“We see no challenges, the atmosphere and preparations are all set for the talks,” Feraidoon Khawzoon, a spokesman for Abdullah Abdullah, newly appointed chief of the High Council for National Reconciliation, told Arab News.

Negotiations could begin in “the next 10 or 15 days,” he said.

“The announcement of a cease-fire, a reduction in violence and the exchange of prisoners were all requirements for the start of the talks, and we have had progress on them recently,” Khawzoon said.

On Wednesday the Afghan government released a list of 20 delegates due to hold peace talks with the Taliban.

The team will be led by Mohammad Masoom Stanekzai, a former spy chief who has held indirect negotiations with the militants in the past outside Afghanistan, he added.

In the lead-up to the talks, President Ashraf Ghani’s government will release 3,000 more Taliban prisoners, an official close to the Afghan leader told Arab News on condition of anonymity.

More than 2,000 Taliban inmates have already been freed as part of a historic peace deal in February.

In return, the Taliban released hundreds of government troops and, in a surprise move, announced a three-day cease-fire last week for Eid Al-Fitr.

The peace moves follow a buildup in fighting between the two sides despite the pandemic. Taliban attacks killed at least 146 people and injured 430 during Ramadan. 

Fears had been growing that the peace deal signed on Feb. 29 between the Taliban and the US would collapse.

The joint cease-fire followed talks in Qatar last week between the Taliban and Zalmay Khalilzad, US special representative for Afghanistan.

Khalilzad later traveled to Kabul for meetings with Afghan political leaders over a reduction in violence and an exchange of prisoners. 

“We welcome the Taliban’s decision to observe a cease-fire during Eid, as well as the Afghan government reciprocating and announcing its own,” Khalilzad said last Sunday.

Increasing Taliban attacks on government troops, and political infighting between Ghani and Abdullah over who would assume office as president, have delayed the talks.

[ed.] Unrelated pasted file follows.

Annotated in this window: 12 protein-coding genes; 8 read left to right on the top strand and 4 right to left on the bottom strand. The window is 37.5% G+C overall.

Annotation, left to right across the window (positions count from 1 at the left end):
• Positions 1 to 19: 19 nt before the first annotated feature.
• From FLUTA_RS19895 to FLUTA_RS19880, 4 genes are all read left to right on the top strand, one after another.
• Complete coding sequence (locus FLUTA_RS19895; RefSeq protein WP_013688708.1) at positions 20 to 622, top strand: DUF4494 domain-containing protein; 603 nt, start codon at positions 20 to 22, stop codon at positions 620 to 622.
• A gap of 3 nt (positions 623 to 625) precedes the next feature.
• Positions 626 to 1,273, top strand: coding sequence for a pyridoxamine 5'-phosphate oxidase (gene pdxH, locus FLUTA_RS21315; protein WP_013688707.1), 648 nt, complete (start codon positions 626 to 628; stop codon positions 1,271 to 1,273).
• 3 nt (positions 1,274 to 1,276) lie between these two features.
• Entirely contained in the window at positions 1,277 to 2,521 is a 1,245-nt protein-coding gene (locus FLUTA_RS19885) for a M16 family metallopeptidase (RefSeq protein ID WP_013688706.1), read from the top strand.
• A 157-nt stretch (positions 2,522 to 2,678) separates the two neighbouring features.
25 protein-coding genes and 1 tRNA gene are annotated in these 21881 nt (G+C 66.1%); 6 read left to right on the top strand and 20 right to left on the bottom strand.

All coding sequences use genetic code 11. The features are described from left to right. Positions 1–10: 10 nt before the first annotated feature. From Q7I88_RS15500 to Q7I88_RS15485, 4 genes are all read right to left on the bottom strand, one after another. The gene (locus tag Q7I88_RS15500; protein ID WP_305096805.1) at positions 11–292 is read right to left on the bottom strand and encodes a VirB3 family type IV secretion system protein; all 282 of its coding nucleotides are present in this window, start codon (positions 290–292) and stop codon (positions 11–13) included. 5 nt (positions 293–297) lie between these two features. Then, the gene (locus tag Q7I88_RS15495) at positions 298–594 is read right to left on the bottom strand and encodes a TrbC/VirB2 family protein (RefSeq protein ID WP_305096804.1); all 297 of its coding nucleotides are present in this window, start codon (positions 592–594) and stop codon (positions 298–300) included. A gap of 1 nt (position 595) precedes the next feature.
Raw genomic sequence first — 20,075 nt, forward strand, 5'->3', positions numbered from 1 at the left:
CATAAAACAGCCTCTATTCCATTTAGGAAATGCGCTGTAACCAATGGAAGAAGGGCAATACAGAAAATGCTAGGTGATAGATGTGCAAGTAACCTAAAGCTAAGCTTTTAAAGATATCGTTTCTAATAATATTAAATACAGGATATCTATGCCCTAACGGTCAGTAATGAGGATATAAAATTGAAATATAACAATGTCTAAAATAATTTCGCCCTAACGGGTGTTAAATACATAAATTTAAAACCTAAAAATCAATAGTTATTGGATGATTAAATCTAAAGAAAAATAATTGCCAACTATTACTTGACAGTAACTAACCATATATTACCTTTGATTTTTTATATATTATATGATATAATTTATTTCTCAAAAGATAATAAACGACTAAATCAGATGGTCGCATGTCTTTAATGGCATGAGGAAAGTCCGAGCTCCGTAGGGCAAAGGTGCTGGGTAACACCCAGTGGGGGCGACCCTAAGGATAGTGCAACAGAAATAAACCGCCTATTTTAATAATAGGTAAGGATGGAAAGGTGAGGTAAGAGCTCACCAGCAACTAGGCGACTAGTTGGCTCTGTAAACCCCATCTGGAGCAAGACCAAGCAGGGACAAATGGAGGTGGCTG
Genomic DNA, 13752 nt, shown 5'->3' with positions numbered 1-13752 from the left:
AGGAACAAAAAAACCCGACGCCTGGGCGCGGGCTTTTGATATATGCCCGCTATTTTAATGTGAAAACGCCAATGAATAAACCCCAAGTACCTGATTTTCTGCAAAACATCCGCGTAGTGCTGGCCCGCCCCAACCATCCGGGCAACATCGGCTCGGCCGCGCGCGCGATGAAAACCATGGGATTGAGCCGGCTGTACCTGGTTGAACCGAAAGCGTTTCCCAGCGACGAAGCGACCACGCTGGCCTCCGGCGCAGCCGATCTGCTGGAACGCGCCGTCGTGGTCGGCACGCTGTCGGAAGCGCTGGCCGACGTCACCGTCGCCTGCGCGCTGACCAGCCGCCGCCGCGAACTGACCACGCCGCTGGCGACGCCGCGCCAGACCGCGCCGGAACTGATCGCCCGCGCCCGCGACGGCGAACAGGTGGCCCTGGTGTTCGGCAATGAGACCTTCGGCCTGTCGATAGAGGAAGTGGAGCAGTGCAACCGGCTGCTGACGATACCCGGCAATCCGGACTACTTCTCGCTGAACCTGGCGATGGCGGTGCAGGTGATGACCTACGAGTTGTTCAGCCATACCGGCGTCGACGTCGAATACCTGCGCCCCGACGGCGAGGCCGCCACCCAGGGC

After Washington failed to reconcile Ghani and Abdullah, both leaders agreed two weeks ago to share power, with Ghani leading the country for another five years and Abdullah appointed as chief of the peace talks.

Khalilzad described the cease-fire agreement as a “momentous opportunity that should not be missed,” and pressed both sides to agree on a new date to start negotiations.

US Secretary of State Mike Pompeo also urged the two sides to start peace talks, with the release of prisoners as a first step. 

Pompeo said that he expected the Taliban “to adhere to their commitment not to allow released prisoners to return to the battlefield.”

Ghani said the release of Taliban inmates would be “expedited” and that his government’s negotiating team was ready to begin talks “as soon as possible.”

Zabihullah Mujahid, a spokesman for the Taliban, could not be reached for comment on the Taliban’s stance.

In the past, the group has insisted it will take part in talks with Kabul only after all 5,000 Taliban prisoners are freed.

Experts hope the latest developments are a step in the right direction.

“The Taliban do not seem to have any reservations about the structure of the government team, so the hope is high that the talks will take place by June 15,” Wahidullah Ghazikhail, an analyst, told Arab News.

“Some of Taliban’s field commanders seem to be divided on the talks, hoping to capture power again after the departure of US forces (by next spring), while the political leaders are pushing for a political settlement,” he said.